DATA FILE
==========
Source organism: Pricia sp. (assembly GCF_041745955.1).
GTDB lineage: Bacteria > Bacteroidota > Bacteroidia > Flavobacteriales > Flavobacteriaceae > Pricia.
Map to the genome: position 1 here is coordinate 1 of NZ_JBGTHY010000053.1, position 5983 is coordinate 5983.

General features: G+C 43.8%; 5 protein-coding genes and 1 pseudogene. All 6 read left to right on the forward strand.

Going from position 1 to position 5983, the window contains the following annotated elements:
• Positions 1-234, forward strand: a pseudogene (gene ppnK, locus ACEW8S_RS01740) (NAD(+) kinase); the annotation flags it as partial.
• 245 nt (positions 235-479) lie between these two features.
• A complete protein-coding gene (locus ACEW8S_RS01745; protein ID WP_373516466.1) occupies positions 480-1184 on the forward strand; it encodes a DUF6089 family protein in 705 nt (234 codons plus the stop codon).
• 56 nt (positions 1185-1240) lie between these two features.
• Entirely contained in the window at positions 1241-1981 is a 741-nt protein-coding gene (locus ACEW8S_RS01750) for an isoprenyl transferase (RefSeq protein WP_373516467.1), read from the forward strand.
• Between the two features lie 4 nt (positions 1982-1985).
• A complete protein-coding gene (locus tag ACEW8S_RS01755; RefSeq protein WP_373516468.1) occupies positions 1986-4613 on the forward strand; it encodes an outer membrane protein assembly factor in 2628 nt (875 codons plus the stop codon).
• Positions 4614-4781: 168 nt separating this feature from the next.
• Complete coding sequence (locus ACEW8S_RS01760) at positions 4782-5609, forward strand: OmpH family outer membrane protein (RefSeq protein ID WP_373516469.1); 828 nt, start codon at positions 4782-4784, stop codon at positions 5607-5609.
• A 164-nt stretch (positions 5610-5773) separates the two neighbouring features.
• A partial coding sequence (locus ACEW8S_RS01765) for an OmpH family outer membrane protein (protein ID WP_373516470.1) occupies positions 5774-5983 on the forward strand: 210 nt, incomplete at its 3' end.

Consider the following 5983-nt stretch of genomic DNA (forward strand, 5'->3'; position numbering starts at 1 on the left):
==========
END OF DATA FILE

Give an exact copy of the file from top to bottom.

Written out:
Source organism: Pricia sp. (assembly GCF_041745955.1).
GTDB lineage: Bacteria > Bacteroidota > Bacteroidia > Flavobacteriales > Flavobacteriaceae > Pricia.
Map to the genome: position 1 here is coordinate 1 of NZ_JBGTHY010000053.1, position 5983 is coordinate 5983.

General features: G+C 43.8%; 5 protein-coding genes and 1 pseudogene. All 6 read left to right on the forward strand.

Going from position 1 to position 5983, the window contains the following annotated elements:
• Positions 1-234, forward strand: a pseudogene (gene ppnK, locus ACEW8S_RS01740) (NAD(+) kinase); the annotation flags it as partial.
• 245 nt (positions 235-479) lie between these two features.
• A complete protein-coding gene (locus ACEW8S_RS01745; protein ID WP_373516466.1) occupies positions 480-1184 on the forward strand; it encodes a DUF6089 family protein in 705 nt (234 codons plus the stop codon).
• 56 nt (positions 1185-1240) lie between these two features.
• Entirely contained in the window at positions 1241-1981 is a 741-nt protein-coding gene (locus ACEW8S_RS01750) for an isoprenyl transferase (RefSeq protein WP_373516467.1), read from the forward strand.
• Between the two features lie 4 nt (positions 1982-1985).
• A complete protein-coding gene (locus tag ACEW8S_RS01755; RefSeq protein WP_373516468.1) occupies positions 1986-4613 on the forward strand; it encodes an outer membrane protein assembly factor in 2628 nt (875 codons plus the stop codon).
• Positions 4614-4781: 168 nt separating this feature from the next.
• Complete coding sequence (locus ACEW8S_RS01760) at positions 4782-5609, forward strand: OmpH family outer membrane protein (RefSeq protein ID WP_373516469.1); 828 nt, start codon at positions 4782-4784, stop codon at positions 5607-5609.
• A 164-nt stretch (positions 5610-5773) separates the two neighbouring features.
• A partial coding sequence (locus ACEW8S_RS01765) for an OmpH family outer membrane protein (protein ID WP_373516470.1) occupies positions 5774-5983 on the forward strand: 210 nt, incomplete at its 3' end.

Consider the following 5983-nt stretch of genomic DNA (forward strand, 5'->3'; position numbering starts at 1 on the left):